Almost 70% of African Americans in the United States report experiencing racial discrimination from time to time, or regularly. In addition to racial discrimination, Blacks are also subject to discrimination by skin tone, or colorism. Colorism is a form of discrimination based on skin tone, where lighter skinned blacks feel a sense of superiority toward darker skinned blacks. It operates through white supremacy and colonialism, embedded in both interracial and intraracial power dynamics. Colorism has been linked to negative physical health outcomes in African Americans, affecting conditions such as high blood pressure, diabetes, and other cardiovascular issues. However, little research has focused on the experiences of Blacks, especially women and the impact of colorism on THEIR mental health. This blog will explore colorism, intersectionality and the implications of colorism on the overall well-being of ALL African Americans.
Colorism, or skin-toned discrimination, is a highly pervasive phenomenon that operates between members of the black community (in-groups) and is perpetrated by outside members of society, usually by the dominate race or groups (whites or out-groups). The dual mechanism of colorism makes it especially harmful to those subject to its ideology, which tends to favor lighter skinned people over darker skinned people. Colorism follows the overachieving dominance of white supremacy, which placed value on a person’s appearance and character as proximal to a white phenotype 3. It has deep historical roots, and dating back to slavery, and is pepetuated through several social conditions such as socioeconomic status, education, and social status. This is related to health in the context of the socio-ecological modeln, include several levesl of society that influence physical, mental , and social well-being.
Intersectionality referss to the multidimensionality of black women’s experiences, where they face discrimination based on multiple identities such as gender, orientation, culture, ethnicity, socio-economic status, and more. The unique burden of discrimination placed on black women is due to their multiple identities; and is different from the racism faced beb black men (who benefit from patriarchy), and the sexism faced by white women (who benefit from white supremacy).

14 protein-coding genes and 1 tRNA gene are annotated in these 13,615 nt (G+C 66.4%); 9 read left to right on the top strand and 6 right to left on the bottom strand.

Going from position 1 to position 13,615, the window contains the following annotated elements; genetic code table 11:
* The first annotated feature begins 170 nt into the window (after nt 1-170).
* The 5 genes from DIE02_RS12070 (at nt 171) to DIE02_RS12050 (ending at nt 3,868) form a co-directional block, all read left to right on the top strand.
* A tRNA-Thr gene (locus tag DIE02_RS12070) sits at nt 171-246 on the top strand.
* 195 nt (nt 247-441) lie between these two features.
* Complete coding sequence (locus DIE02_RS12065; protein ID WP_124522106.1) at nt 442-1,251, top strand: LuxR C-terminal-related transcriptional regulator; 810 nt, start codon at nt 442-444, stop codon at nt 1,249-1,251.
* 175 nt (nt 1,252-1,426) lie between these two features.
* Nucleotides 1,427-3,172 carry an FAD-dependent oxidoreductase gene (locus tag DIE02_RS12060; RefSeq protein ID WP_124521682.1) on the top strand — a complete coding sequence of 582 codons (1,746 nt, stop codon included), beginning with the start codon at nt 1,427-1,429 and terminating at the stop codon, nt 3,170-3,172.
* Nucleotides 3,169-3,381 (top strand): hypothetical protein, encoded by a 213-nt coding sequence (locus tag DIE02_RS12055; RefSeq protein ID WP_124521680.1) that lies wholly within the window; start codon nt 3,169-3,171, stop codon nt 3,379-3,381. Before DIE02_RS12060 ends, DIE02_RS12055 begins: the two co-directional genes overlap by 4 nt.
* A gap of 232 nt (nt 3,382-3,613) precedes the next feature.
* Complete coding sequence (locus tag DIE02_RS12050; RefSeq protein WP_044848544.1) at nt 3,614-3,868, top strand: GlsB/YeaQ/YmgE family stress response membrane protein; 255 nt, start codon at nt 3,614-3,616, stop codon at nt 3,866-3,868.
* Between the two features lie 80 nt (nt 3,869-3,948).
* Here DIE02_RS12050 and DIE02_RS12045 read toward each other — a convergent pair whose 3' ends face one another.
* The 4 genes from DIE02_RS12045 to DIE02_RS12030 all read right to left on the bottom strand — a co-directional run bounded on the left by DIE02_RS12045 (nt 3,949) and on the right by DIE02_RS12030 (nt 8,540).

Note that colorism’s effect on mental and physical health are VERY profound! Research highlights the social stratification that is produced through systemic marginalization, points to colorism as a form of psychological or emotional abuse through the chorus o day-to-day microaggression. Colorism’s influence goes beyond individual microaggressions and affects employment opportunities, marriage prospects, and educational attainments, thus having serious health implications. Additionally a study on the psychological impact of colorism on African Americans found that in-group colorism is linked to multiple psychiatric disorders.
In summary, addressing colorism from an intersectional lens requires a collective effort from the black community and society as a whole. Acknowledging colorism as a mechanism of white supremacy and challenging its harmful rhetoric and actions is crucial. Qualitative research and community engagement play a vital role in giving voice to the experiences of Black women and fostering a sense of community support. By dismantling the mechanism of white supremacy, we better protect and support the physical health and mental well-being of African Americans, especially Black women AND the black community.